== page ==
Feigenspan's Ice Making Building

by Jack Keegan


Situated on the corner of Christie Street and Raymond Blvd was a large structure that housed the Ice making plant of the brewery. It was always surrounded by the acrid smell of ammonia gas. The gas was used to cool the brine, that made the making of ice possible. Steel molds filled with water were placed in the brine tanks.

After some time when the ice was formed in them, the ice was removed from the molds. It was great sight to see those large ice blocks slid across the wooden floor. The ice was than stored in a large insulated room for later use in the brewery.

Also near there Coopers worked on the repairing and making wooden barrels. Arraigning staves in a vertical manner, then encircling them with red hot steel bands. When the bands cooled, they shrunk causing the staves to really tighten up, making the barrels water, or should I say Beer proof. It was great to see these artificers doing their craft.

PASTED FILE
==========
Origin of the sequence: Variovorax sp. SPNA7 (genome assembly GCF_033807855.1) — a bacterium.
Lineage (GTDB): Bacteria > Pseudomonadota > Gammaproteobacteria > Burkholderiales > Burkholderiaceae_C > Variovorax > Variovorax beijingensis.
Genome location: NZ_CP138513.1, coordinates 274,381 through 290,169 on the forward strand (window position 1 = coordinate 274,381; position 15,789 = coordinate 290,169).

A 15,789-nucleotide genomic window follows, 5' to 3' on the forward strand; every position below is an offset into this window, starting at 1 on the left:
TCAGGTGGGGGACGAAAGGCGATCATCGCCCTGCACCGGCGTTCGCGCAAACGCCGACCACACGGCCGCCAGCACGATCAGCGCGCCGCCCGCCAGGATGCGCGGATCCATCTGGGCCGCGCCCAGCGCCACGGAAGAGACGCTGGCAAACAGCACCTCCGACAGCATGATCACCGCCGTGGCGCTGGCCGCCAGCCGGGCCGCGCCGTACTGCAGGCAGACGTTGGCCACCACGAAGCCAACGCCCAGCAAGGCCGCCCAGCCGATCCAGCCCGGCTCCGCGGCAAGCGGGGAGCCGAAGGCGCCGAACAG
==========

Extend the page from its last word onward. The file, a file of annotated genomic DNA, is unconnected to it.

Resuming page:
Feigenspan's lighted sign PON, meaning Pride of Newark, washed over Down Neck every night during the years of prohibition, hoping for the repeal of the 18th Amendment, the Volstead Act. The 18th Amendment was repealed by the 21st Amendment in Dec. 1933. It meant that the manufacturing and sale of alcoholic beverages was legal.

It delighted many Down Neckers, as it found employment for them in the local breweries. A good thing as the depression was still with us. I can remembering looking out the window of the upper floor of our home on Brill Street and seeing that great P O N sign.


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